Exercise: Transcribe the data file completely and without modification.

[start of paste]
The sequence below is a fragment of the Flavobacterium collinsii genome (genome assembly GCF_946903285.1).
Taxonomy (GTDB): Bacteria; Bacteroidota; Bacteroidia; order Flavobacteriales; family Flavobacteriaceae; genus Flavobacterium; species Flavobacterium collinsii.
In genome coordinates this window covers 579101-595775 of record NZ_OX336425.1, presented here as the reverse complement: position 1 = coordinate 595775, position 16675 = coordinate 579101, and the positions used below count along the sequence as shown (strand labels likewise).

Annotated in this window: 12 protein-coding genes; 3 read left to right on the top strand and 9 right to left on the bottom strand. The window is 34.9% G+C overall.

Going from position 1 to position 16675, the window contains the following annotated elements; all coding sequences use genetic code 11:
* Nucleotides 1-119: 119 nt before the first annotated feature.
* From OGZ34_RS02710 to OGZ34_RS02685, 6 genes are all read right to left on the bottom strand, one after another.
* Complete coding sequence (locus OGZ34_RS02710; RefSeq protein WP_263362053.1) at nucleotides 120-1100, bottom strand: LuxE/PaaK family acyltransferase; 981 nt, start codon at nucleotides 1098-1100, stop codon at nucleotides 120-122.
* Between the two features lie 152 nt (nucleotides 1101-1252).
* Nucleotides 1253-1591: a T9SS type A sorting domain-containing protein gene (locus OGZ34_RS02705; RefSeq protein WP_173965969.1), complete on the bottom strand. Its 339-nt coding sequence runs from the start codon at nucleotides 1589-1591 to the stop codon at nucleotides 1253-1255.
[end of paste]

The sequence below is a fragment of the Flavobacterium collinsii genome (genome assembly GCF_946903285.1).
Taxonomy (GTDB): Bacteria; Bacteroidota; Bacteroidia; order Flavobacteriales; family Flavobacteriaceae; genus Flavobacterium; species Flavobacterium collinsii.
In genome coordinates this window covers 579101-595775 of record NZ_OX336425.1, presented here as the reverse complement: position 1 = coordinate 595775, position 16675 = coordinate 579101, and the positions used below count along the sequence as shown (strand labels likewise).

Annotated in this window: 12 protein-coding genes; 3 read left to right on the top strand and 9 right to left on the bottom strand. The window is 34.9% G+C overall.

Going from position 1 to position 16675, the window contains the following annotated elements; all coding sequences use genetic code 11:
* Nucleotides 1-119: 119 nt before the first annotated feature.
* From OGZ34_RS02710 to OGZ34_RS02685, 6 genes are all read right to left on the bottom strand, one after another.
* Complete coding sequence (locus OGZ34_RS02710; RefSeq protein WP_263362053.1) at nucleotides 120-1100, bottom strand: LuxE/PaaK family acyltransferase; 981 nt, start codon at nucleotides 1098-1100, stop codon at nucleotides 120-122.
* Between the two features lie 152 nt (nucleotides 1101-1252).
* Nucleotides 1253-1591: a T9SS type A sorting domain-containing protein gene (locus OGZ34_RS02705; RefSeq protein WP_173965969.1), complete on the bottom strand. Its 339-nt coding sequence runs from the start codon at nucleotides 1589-1591 to the stop codon at nucleotides 1253-1255.